Gardening Harmful insects

Crane Fly: Giant Mosquito or Plant Pest?

Crane fly, European crane fly, Tipula paludosa, mosquito hawk, skeeter-eater, flying daddy longlegs or something like “yuck, that’s really ugly.”

Yes, the big fly with a mosquitolike physique certainly has a lot of names. And can maybe give you a bit of a fright when you first see one.

But let me reassure you right off the bat: this insect doesn’t bite. If fact, the winged adult crane fly doesn’t even feed! However, many people take the poor crane fly for a gigantic mosquito and fear it could drain us of our blood!

True enough, I have to confess that, before I studied biology, this critter used to startle me too!

Lawn damage by an overpopulation of crane fly larvae. Photo: Alec Kowalewski, © Oregon State

I could end this blog right here, having solved the problem of the shock it might cause you when you first see this big fly as it emerges in late summer. But the truth is that this insect, while harmless to humans, does hide a darker side. You see, it’s sometimes responsible for causing lawns to turn yellow, or even of damaging farmers’ fields.

Stem cut by leatherjacket and leatherjacket partially visible.
Young sprout damaged by a leatherjacket. You can barely make it out at the base of the stub, to the lower left. Photo: Jonathan Roy (MAPAQ)

When Two Life Cycles Interact … Badly!

It’s the wormlike larva, which we call a leatherjacket for its leathery texture, that does all the eating.

Several leatherjackets on top of soil.
The larvae of Tipula paludosa, called leatherjackets, live in the first 2 inches (5 cm) of soil and measure from 1/8 to 1 ¼ inches (3 to 40 mm) in length. Photo: Jonathan Roy (MAPAQ)

It feeds mostly on grasses: roots, ground level stems and young leaves. Well-hidden underground, it’s active from the time it hatches at the end of September. When cold weather arrives, it moves deeper underground to spend the winter. Then it moves up again begin to devour your beautiful green lawn as soon as it reawakens in the spring, when soil temperatures reach 41°F (5°C).

Presented in that way, a leatherjacket could still appear quite disturbing! However, only major invasions cause any notable damage. If there are only a few leatherjackets, the usual case, you won’t even notice their presence.

Photo: Élisabeth Taschereau

Look at the cute little face of a baby crane fly. How can you resist sharing a few of your lawn’s roots with it? Although, to be honest, this is really the butt end of the leatherjacket, not its face!

Keeping Crane Flies Away

Although the damage may usually be minor, there are still a few natural ways of avoiding them entirely and preventing adult crane flies from laying eggs in your yard.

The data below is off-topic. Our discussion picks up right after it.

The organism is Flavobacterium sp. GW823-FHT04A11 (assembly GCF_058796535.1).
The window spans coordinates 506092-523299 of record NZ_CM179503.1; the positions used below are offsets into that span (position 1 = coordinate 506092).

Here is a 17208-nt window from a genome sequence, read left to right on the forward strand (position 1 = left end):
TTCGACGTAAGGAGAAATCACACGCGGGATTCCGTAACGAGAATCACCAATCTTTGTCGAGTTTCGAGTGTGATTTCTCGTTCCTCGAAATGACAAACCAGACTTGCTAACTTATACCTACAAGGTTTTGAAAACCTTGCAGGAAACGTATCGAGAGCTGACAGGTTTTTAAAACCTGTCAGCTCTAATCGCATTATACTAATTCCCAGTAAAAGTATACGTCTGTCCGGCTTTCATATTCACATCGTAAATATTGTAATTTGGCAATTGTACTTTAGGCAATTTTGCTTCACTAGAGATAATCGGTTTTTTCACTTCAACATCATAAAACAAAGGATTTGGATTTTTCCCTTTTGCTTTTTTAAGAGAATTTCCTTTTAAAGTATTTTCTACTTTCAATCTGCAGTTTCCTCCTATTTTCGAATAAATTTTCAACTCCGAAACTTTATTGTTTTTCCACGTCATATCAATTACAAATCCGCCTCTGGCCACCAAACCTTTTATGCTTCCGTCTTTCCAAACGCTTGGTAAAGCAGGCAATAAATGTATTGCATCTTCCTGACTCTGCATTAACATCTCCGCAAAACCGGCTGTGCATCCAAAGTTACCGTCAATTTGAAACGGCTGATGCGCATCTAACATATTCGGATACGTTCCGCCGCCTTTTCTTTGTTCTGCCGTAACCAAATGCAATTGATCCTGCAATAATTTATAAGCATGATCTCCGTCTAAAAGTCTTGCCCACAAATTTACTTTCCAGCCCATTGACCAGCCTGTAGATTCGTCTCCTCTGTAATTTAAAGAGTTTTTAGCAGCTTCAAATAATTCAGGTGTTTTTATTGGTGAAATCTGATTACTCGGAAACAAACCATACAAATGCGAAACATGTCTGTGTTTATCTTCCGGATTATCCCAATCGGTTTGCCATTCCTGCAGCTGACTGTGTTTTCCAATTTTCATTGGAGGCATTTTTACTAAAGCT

First of all, the crane fly likes damp places. If you water your lawn often, that’s like inviting it to settle in, as are poorly drained soils and puddles that hold rainwater. So, try to fix your moisture problems before spending a fortune on insecticides that will likely only give so-so results. Solving your drainage difficulties will be more permanent, less expensive and, in the long run, better for your lawn in every way .

The problem is more difficult to control in farmers’ fields, though. Indeed, since leatherjackets feed largely on grasses and cereals are grasses, our cereal grains are as vulnerable to them as home lawns. Wheat, barley, corn, rice, etc. are smack dab on their menu.

Fields damaged  b leatherjackets.
Originally from Europe, this insect is now also a major crop pest in the United States and Canada. Here you can see damages to a field of oats (left) and of canola (right). Photo: Jonathan Roy (MAPAQ)

In the Old World, there seems to be a pattern of major crane fly emergences every five to seven years. This has not yet been seen in the United States and Canada, where there are no such cycles. Insecticide applications are not very effective against the larvae, and since the adults don’t feed, they are not good candidates for poison treatments either.

Let Mother Nature Do Her Duty

Fortunately, this insect is the prey of several predators. Shrews, frogs, bats and several species of birds will eagerly gobble them up, for example. There are studies following the evolution of this insect in its new territory and there is hope that a natural balance will settle in. After all, the first mentions of Tipula paludosa in Eastern North America date back only 70 years or so. Let’s give Ma Nature time to integrate it into its cycle: she generally handles things so well!

Audrey Martel is a biologist who graduated from the University of Montreal. After more than ten years in the field of scientific animation, notably for Parks Canada and the Granby Zoo, she joined Nature Conservancy of Canada to take up new challenges in scientific writing. She then moved into marketing and joined Leo Studio. Full of life and always up for a giggle, or the discovery of a new edible plant, she never abandoned her love for nature and writes articles for both Nature sauvage and the Laidback Gardener.

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